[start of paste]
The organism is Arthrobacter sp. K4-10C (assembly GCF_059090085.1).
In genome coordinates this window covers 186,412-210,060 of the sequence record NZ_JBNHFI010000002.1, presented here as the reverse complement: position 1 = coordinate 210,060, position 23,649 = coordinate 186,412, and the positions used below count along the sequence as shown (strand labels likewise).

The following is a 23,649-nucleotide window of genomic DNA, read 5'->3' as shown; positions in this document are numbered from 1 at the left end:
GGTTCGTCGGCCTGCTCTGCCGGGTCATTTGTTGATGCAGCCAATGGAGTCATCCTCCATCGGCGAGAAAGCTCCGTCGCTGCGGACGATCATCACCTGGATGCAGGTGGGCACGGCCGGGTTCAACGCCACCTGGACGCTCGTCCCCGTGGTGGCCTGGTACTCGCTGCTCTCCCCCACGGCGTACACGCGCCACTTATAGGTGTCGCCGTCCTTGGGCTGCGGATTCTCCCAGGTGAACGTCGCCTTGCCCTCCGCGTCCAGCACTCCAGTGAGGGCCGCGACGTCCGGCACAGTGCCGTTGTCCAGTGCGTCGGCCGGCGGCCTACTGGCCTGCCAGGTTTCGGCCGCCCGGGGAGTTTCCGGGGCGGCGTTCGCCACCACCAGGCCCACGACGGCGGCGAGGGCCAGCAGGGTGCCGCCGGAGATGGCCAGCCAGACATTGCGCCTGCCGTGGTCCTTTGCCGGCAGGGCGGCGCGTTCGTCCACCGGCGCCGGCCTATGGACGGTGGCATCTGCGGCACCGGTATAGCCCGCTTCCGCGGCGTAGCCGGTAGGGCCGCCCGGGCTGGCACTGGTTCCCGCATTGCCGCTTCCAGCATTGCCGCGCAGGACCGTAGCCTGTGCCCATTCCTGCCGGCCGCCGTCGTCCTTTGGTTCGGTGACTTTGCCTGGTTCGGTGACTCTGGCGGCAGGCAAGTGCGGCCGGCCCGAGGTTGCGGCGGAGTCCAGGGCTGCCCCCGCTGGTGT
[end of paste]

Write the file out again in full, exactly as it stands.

The organism is Arthrobacter sp. K4-10C (assembly GCF_059090085.1).
In genome coordinates this window covers 186,412-210,060 of the sequence record NZ_JBNHFI010000002.1, presented here as the reverse complement: position 1 = coordinate 210,060, position 23,649 = coordinate 186,412, and the positions used below count along the sequence as shown (strand labels likewise).

The following is a 23,649-nucleotide window of genomic DNA, read 5'->3' as shown; positions in this document are numbered from 1 at the left end:
GGTTCGTCGGCCTGCTCTGCCGGGTCATTTGTTGATGCAGCCAATGGAGTCATCCTCCATCGGCGAGAAAGCTCCGTCGCTGCGGACGATCATCACCTGGATGCAGGTGGGCACGGCCGGGTTCAACGCCACCTGGACGCTCGTCCCCGTGGTGGCCTGGTACTCGCTGCTCTCCCCCACGGCGTACACGCGCCACTTATAGGTGTCGCCGTCCTTGGGCTGCGGATTCTCCCAGGTGAACGTCGCCTTGCCCTCCGCGTCCAGCACTCCAGTGAGGGCCGCGACGTCCGGCACAGTGCCGTTGTCCAGTGCGTCGGCCGGCGGCCTACTGGCCTGCCAGGTTTCGGCCGCCCGGGGAGTTTCCGGGGCGGCGTTCGCCACCACCAGGCCCACGACGGCGGCGAGGGCCAGCAGGGTGCCGCCGGAGATGGCCAGCCAGACATTGCGCCTGCCGTGGTCCTTTGCCGGCAGGGCGGCGCGTTCGTCCACCGGCGCCGGCCTATGGACGGTGGCATCTGCGGCACCGGTATAGCCCGCTTCCGCGGCGTAGCCGGTAGGGCCGCCCGGGCTGGCACTGGTTCCCGCATTGCCGCTTCCAGCATTGCCGCGCAGGACCGTAGCCTGTGCCCATTCCTGCCGGCCGCCGTCGTCCTTTGGTTCGGTGACTTTGCCTGGTTCGGTGACTCTGGCGGCAGGCAAGTGCGGCCGGCCCGAGGTTGCGGCGGAGTCCAGGGCTGCCCCCGCTGGTGT